Bulldogs, with their stocky build, short snouts and wrinkly faces, do not match the traditional dog beauty standard like that of a Goldendoodle; but did you know they have an entire day that celebrates their beauty? That’s right, National Bulldogs Are Beautiful Day, celebrated every year on April 21. Here are three other facts about your stocky friends you might have not known.
1. How Bulldogs Got Their Name and Almost Lost It
Bulldogs have a long and interesting history, dating back to the Middle Ages. Part of that history includes how they got their name. Bulldogs got their name from a cruel practice that was common sport, known as bullbaiting. Bullbaiting was when a bull was tied to a stake in the ground and the dog would bite the bull’s nose until the dog brought the bull down. This was often played for sport and having too small or too large of a dog would be a disadvantage, so breeders needed a new kind of dog, one who carried weight in the front of its body, thus the bulldog was born. Luckily, the practice of bullbaiting was outlawed in 1835. After bullbaiting was outlawed there seemed to be no purpose for breeding bulldogs so they almost became extinct until breeders decided to breed out the aggression of the dog and make it a pet.
2. Bulldogs Are Very Popular
It is no surprise that bulldogs are a popular breed not only among dog enthusiasts, but also among universities, celebrities and even presidents. There are 39 American universities that have the bulldog as their mascot, most notably Jack the Bulldog belonging to Georgetown and Handsome Dan belonging to Yale; the name being transferred from bulldog to bulldog as they retire.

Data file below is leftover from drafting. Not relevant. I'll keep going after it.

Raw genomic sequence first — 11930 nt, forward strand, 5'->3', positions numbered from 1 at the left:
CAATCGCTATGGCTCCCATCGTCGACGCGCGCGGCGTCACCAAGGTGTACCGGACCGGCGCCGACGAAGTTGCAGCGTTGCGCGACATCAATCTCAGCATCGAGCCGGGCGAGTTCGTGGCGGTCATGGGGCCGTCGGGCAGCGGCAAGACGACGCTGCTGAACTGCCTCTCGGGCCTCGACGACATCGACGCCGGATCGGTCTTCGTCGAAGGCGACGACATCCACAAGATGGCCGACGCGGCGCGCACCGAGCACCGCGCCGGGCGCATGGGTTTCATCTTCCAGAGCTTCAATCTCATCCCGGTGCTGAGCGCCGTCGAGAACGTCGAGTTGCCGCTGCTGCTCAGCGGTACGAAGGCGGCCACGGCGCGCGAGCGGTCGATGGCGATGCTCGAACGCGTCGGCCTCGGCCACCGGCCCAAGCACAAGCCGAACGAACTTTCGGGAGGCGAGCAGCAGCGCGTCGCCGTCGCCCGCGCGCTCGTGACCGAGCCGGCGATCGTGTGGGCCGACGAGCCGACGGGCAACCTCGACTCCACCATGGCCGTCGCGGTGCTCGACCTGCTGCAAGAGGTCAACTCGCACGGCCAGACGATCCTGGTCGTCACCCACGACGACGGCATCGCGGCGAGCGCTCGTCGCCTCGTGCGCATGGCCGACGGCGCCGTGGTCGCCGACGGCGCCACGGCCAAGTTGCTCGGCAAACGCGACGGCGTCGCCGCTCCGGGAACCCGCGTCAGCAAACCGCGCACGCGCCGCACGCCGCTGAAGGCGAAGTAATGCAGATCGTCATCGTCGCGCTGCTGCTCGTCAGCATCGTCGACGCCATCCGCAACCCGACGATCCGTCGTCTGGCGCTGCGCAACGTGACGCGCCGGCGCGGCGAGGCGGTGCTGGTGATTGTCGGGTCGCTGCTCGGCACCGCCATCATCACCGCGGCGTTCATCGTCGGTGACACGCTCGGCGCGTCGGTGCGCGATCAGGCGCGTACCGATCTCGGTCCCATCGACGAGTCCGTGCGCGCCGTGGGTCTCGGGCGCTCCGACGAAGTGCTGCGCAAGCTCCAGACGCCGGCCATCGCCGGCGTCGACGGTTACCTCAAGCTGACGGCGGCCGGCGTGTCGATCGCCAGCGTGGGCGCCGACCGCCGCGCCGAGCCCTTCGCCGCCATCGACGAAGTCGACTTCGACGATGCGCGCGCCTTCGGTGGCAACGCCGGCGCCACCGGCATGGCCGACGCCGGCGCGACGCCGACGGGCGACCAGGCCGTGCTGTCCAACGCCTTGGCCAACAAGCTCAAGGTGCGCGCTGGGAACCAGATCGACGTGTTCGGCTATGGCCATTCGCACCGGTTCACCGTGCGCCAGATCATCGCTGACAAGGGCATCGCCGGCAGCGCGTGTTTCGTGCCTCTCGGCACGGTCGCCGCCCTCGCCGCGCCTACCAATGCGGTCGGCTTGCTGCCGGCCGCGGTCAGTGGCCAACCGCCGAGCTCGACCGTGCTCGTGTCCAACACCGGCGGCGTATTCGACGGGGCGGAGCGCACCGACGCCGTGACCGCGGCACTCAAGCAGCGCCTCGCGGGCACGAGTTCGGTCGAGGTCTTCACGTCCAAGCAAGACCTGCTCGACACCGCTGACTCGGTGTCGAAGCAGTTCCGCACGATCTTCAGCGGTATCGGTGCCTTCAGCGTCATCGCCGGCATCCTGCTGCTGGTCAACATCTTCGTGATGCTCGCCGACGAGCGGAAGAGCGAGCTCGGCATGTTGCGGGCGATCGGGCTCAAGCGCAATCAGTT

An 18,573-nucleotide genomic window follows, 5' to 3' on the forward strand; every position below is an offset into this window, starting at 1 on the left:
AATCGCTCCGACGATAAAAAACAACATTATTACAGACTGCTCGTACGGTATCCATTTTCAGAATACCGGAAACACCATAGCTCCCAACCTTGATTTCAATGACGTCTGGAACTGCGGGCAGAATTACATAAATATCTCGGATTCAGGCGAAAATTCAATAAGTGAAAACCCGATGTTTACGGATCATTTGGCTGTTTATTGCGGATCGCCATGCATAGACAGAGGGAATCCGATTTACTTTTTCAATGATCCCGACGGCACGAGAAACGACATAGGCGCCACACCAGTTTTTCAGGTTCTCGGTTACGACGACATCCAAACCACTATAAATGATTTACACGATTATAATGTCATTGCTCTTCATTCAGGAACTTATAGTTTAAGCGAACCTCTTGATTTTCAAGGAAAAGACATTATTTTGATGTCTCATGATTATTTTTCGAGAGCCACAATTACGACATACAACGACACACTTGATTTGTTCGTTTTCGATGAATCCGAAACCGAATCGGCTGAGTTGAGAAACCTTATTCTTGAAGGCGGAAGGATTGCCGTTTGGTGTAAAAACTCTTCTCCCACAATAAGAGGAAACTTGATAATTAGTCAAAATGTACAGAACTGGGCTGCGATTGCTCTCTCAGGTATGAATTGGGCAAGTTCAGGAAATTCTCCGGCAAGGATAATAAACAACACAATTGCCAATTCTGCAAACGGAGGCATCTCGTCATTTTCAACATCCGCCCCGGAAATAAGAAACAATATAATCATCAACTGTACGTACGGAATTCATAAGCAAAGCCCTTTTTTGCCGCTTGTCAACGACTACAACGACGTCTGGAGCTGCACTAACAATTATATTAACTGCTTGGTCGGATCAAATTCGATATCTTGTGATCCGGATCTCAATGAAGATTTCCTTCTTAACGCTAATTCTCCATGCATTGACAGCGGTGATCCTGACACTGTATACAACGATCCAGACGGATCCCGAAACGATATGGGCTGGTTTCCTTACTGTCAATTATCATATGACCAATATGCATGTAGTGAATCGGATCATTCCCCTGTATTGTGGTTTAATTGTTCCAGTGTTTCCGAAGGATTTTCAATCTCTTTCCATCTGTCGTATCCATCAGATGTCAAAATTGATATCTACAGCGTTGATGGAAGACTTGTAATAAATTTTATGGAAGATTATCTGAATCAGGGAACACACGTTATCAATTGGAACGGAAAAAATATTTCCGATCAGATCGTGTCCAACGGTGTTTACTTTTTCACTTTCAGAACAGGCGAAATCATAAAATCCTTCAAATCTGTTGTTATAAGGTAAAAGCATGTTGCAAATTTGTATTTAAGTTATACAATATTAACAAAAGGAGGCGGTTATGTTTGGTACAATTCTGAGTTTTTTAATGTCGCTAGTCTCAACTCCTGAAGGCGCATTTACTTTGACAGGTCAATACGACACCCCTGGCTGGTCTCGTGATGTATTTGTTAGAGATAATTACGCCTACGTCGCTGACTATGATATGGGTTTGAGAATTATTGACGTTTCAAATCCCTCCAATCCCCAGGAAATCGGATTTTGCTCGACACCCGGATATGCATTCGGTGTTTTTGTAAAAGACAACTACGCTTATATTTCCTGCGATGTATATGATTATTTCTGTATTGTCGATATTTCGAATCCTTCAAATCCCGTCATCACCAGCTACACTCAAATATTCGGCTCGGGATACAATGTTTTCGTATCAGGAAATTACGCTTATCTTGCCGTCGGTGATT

Celebrities like the Jolie-Pitt family have a bulldog named Jacques. Victoria Beckham gave her husband, David Beckham, a bulldog named Coco for Christmas. Michael Phelps has one named Herman. Even Grammy award winners and supermodels are not immune to the charm of a bulldog. John Legend and wife, Chrissy Teigen, have an English bulldog named Paul and a French bulldog named Penny.
Bulldogs have even run the halls of the White House. Calvin Coolidge, 30th President of the United States, had a bulldog named Boston Beans; however, Coolidge did not eat Boston Beans during his term in the White House. Warren G. Harding, 29th President, had a bulldog name Oh Boy. Since Harding had Oh Boy while President, Oh Boy was given the official title of First Dog.
3. Bulldogs Are Made for Naps
Seeing bulldogs run around the dog park, it might surprise you to know that bulldogs sleep about 50 percent of the day. On average a bulldog sleeps 12–14 hours in a 24-hour period. Puppies and older dogs sleep even more, up to 18–20 hours in a 24-hour period. If left alone, a bulldog can sleep up to 22 hours in a day, and the best part for the bulldog, all that sleeping is not bad for them. They also do not need much exercise to stay healthy, only about 30 minutes a day, but with all the sleeping they do, you might need to give them a push in the right direction with some treats and positive encouragement.
Now that you know so many interesting facts about bulldogs you can truly celebrate National Bulldogs Are Beautiful Day. Just remember to give your best friend some treats and the recognition they deserve as the sleepy, loving dog they are.